Amstrad CPC Top 40 New Games on YouTube

Chaos Rising Part 2

EgoTrip has released a new game called Chaos Rising Part 2. It's intended to be a continuation of the first Chaos Rising game and not a sequel. Amy has awoken on an island that has been overrun by machines, and its inhabitants want her to destroy the five Chaos Chips that control the machines. You can download Chaos Rising Part 2 from the CPCWiki forum.

New reviews

Robert Small has reviewed two games:

I have reviewed Trans-Atlantic Balloon Challenge.

Happy New Year everyone! 2020 was a terrible year with the ongoing COVID-19 pandemic, but it was a great year for CPC releases, which helped me to pass the time stuck at home and get through it all – and I also wrote over 50 reviews of CPC games during 2020, which is the most I have done for many years. Thanks must also go to the other contributors – Robert Small, Shaun Neary, neepheid and Missas – who also provided reviews during 2020.

Atic Atac

John Ward released Atic Atac just before the end of 2020. It's an unofficial conversion of Ultimate Play the Game's classic ZX Spectrum game from 1983. You are locked inside a castle and must explore it to find the key to open the door that will let you escape. You can choose one of three characters – a wizard, a knight or a serf – and each of which has their own set of secret passages that only they can use. It plays just like the Spectrum version, but the graphics are much more colourful and beautiful thanks to the work of Steven Day.

You can download Atic Atac from John's GitHub page.

New reviews

Robert Small has reviewed two games:

Merry Christmas to all CPC fans! There are two more new CPC releases to announce, although one of them is a preview and not a full release.

Wonder Boy Remake

Benjamin Yoris has been working all year on a remake of the Activision game Wonder Boy. It's fair to say that the original CPC version of the game is mediocre at best, and it was rated only 4 out of 10 on this site. The remake features much better and more colourful graphics, better music and smooth scrolling. Benjamin has released a playable preview version of the first stage, which you can download from the CPCWiki forum.

Ninja Carnage

A group called Resistance has released a new game called Ninja Carnage. You are a ninja and your aim is to kill a female rival called Nure-onna who is hiding in a temple. It plays similarly to a point-and-click adventure, but instead of exploring and trying to solve puzzles, you move in a linear manner throughout the game and you have to use a process of trial and error to work out which areas of each panel you need to click in the correct sequence. If you make a mistake, you have to restart the current panel. The graphics are beautiful and the music is excellent, and it's a style of game that hasn't been seen on the CPC before, to the best of my knowledge.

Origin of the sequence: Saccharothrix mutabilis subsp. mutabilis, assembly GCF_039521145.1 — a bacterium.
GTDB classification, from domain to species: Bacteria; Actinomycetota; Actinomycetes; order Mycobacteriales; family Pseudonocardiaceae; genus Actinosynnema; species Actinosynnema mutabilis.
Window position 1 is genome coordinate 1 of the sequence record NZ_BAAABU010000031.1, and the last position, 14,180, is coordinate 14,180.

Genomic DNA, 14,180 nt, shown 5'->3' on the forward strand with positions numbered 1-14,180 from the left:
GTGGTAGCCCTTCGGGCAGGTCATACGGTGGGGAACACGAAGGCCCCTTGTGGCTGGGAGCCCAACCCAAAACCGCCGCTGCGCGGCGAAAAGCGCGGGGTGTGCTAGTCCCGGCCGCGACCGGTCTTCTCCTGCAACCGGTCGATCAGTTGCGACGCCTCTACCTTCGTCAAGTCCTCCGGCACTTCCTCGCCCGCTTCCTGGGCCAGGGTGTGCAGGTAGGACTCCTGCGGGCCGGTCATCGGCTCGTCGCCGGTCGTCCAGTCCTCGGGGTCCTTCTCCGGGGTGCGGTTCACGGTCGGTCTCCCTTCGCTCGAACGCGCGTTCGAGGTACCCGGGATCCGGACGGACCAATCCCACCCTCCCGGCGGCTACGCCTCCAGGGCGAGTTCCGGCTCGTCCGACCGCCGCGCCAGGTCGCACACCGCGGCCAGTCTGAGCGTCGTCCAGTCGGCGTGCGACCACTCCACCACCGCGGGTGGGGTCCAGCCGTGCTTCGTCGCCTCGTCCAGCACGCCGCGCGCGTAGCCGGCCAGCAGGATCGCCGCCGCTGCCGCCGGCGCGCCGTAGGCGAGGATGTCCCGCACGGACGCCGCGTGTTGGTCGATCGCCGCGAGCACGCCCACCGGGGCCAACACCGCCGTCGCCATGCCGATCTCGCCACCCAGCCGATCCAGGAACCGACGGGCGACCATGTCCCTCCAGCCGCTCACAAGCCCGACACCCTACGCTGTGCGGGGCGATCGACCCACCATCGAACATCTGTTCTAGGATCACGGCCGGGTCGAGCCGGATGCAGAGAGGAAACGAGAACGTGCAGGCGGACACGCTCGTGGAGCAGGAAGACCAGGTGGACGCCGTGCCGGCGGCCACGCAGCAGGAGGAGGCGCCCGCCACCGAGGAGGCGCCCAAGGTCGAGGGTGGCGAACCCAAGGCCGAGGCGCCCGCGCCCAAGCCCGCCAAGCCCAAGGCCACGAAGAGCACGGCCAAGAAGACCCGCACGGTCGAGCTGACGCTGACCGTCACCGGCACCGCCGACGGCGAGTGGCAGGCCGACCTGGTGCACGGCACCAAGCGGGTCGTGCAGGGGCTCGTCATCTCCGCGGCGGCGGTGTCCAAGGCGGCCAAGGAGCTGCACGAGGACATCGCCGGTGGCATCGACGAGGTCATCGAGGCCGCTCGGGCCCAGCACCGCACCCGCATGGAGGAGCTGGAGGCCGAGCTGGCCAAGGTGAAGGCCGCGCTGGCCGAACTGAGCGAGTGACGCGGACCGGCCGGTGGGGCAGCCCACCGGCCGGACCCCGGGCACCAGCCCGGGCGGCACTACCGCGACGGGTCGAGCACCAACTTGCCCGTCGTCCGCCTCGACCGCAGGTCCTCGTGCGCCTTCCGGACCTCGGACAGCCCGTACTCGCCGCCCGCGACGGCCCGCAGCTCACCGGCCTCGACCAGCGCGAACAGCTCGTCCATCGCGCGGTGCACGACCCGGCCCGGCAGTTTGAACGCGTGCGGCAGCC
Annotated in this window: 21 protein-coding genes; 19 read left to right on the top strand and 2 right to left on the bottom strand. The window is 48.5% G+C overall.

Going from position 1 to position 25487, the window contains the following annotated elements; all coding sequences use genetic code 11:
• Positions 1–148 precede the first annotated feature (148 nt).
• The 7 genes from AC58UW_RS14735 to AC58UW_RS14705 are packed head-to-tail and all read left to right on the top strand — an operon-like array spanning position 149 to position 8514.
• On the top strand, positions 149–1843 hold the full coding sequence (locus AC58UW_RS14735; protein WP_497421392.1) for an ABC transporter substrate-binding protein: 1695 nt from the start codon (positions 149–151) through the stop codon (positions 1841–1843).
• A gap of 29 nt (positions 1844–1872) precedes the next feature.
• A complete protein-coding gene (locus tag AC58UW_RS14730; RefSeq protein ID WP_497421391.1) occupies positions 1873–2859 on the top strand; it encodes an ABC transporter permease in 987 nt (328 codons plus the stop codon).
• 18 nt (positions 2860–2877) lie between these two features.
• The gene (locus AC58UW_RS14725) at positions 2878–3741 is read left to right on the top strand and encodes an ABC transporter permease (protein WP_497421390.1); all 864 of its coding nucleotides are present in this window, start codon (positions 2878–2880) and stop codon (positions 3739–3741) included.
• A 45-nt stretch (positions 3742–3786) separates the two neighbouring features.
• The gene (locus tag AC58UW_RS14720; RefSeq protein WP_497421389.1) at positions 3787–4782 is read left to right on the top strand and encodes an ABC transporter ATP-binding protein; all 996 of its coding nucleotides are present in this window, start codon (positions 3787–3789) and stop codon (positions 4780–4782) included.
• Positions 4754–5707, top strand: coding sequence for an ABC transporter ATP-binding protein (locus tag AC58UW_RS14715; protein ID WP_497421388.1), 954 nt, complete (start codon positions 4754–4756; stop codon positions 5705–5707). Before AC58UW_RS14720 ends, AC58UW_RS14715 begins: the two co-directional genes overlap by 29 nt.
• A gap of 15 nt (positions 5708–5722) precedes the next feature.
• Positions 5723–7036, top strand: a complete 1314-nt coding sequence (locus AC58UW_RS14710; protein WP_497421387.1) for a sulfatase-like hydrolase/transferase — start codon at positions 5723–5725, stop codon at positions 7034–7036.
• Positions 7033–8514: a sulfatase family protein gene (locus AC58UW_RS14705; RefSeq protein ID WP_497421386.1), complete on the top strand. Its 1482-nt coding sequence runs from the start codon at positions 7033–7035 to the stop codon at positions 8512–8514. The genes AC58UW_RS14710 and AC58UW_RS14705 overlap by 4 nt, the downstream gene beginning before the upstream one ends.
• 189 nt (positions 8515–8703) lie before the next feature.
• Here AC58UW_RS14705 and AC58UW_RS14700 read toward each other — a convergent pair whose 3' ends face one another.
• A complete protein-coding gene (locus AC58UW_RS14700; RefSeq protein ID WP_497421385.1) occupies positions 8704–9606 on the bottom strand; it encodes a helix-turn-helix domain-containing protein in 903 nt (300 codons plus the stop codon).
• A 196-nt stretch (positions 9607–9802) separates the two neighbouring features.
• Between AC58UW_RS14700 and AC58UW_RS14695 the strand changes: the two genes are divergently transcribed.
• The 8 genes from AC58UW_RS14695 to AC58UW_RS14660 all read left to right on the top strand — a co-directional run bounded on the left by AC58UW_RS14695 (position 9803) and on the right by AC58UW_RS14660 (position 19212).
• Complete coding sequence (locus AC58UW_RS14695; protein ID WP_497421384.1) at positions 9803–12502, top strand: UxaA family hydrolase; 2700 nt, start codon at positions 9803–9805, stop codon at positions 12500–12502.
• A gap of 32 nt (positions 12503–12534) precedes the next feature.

An early version of Ninja Carnage finished in second place in a contest that was organised earlier this year, and you can now download it from Resistance's site. It has been translated into six languages – English, French, German, Greek, Italian and Spanish – but be aware that it contains very strong language throughout and is certainly not suitable for people who are easily offended.

New reviews

I have reviewed two games:

Alcon 2020

The coin-op game Slap Fight was converted to the Amstrad CPC and other 8-bit machines in 1987, but Spanish CPC user Abalore thought that, as with Bubble Bobble and R-Type, it could be done better on the CPC. Now, after four years of work, it has been released just in time for Christmas! You can see how fantastic it plays and looks in the YouTube video below:

Video of Alcon 2020 on YouTube

Alcon 2020 can be downloaded from Abalore's site. One thing to bear in mind is that if you want to play it on an emulator, you will need an emulator that emulates either the GX4000 console or the X-MEM memory expansion device. WinAPE and CPCEC are two emulators that emulate the GX4000 console, and Retro Virtual Machine can emulate the X-MEM device. I advise you to download the cartridge version (the CPR file), as it's much easier to use than the X-MEM version, which has to be installed on the X-MEM first, which can take a while.

Personally, I'm against the idea of developing Amstrad CPC games that require additional hardware expansion devices, as it goes against the spirit of the CPC's "golden era" of the 1980s and early 1990s when games had to run on an unexpanded machine – but that's just my opinion, and Alcon 2020 is a marvellous game.

New reviews

Shaun Neary is back, and as he's a big fan of Slap Fight, he wasted little time in writing a review of Alcon 2020.

I have reviewed three games, including two more from the 2020 #CPCRetroDev Game Creation Contest:

E-mail: nich <AT> durge <DOT> org